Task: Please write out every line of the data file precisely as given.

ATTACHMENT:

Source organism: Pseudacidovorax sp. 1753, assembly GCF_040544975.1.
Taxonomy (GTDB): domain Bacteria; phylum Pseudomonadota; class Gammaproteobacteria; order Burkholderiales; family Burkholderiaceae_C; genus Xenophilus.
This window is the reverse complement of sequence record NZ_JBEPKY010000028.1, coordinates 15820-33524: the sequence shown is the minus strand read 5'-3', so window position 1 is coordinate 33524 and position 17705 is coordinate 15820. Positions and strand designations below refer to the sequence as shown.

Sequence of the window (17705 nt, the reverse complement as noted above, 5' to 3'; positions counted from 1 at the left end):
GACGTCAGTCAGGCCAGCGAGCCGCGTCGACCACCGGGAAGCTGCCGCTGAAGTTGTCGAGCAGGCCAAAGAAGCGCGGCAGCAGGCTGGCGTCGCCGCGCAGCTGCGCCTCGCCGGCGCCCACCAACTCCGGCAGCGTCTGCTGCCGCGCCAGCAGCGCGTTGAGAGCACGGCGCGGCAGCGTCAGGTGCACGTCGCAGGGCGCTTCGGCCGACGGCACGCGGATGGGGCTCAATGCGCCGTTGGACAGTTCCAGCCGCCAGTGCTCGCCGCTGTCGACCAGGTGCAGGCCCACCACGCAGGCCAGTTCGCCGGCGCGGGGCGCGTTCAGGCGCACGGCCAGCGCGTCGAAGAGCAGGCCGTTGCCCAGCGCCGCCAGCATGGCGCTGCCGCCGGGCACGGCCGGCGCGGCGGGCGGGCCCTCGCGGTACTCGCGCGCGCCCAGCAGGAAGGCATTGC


Source organism: Pseudacidovorax sp. 1753, assembly GCF_040544975.1.
Taxonomy (GTDB): domain Bacteria; phylum Pseudomonadota; class Gammaproteobacteria; order Burkholderiales; family Burkholderiaceae_C; genus Xenophilus.
This window is the reverse complement of sequence record NZ_JBEPKY010000028.1, coordinates 15820-33524: the sequence shown is the minus strand read 5'-3', so window position 1 is coordinate 33524 and position 17705 is coordinate 15820. Positions and strand designations below refer to the sequence as shown.

Sequence of the window (17705 nt, the reverse complement as noted above, 5' to 3'; positions counted from 1 at the left end):
GACGTCAGTCAGGCCAGCGAGCCGCGTCGACCACCGGGAAGCTGCCGCTGAAGTTGTCGAGCAGGCCAAAGAAGCGCGGCAGCAGGCTGGCGTCGCCGCGCAGCTGCGCCTCGCCGGCGCCCACCAACTCCGGCAGCGTCTGCTGCCGCGCCAGCAGCGCGTTGAGAGCACGGCGCGGCAGCGTCAGGTGCACGTCGCAGGGCGCTTCGGCCGACGGCACGCGGATGGGGCTCAATGCGCCGTTGGACAGTTCCAGCCGCCAGTGCTCGCCGCTGTCGACCAGGTGCAGGCCCACCACGCAGGCCAGTTCGCCGGCGCGGGGCGCGTTCAGGCGCACGGCCAGCGCGTCGAAGAGCAGGCCGTTGCCCAGCGCCGCCAGCATGGCGCTGCCGCCGGGCACGGCCGGCGCGGCGGGCGGGCCCTCGCGGTACTCGCGCGCGCCCAGCAGGAAGGCATTGC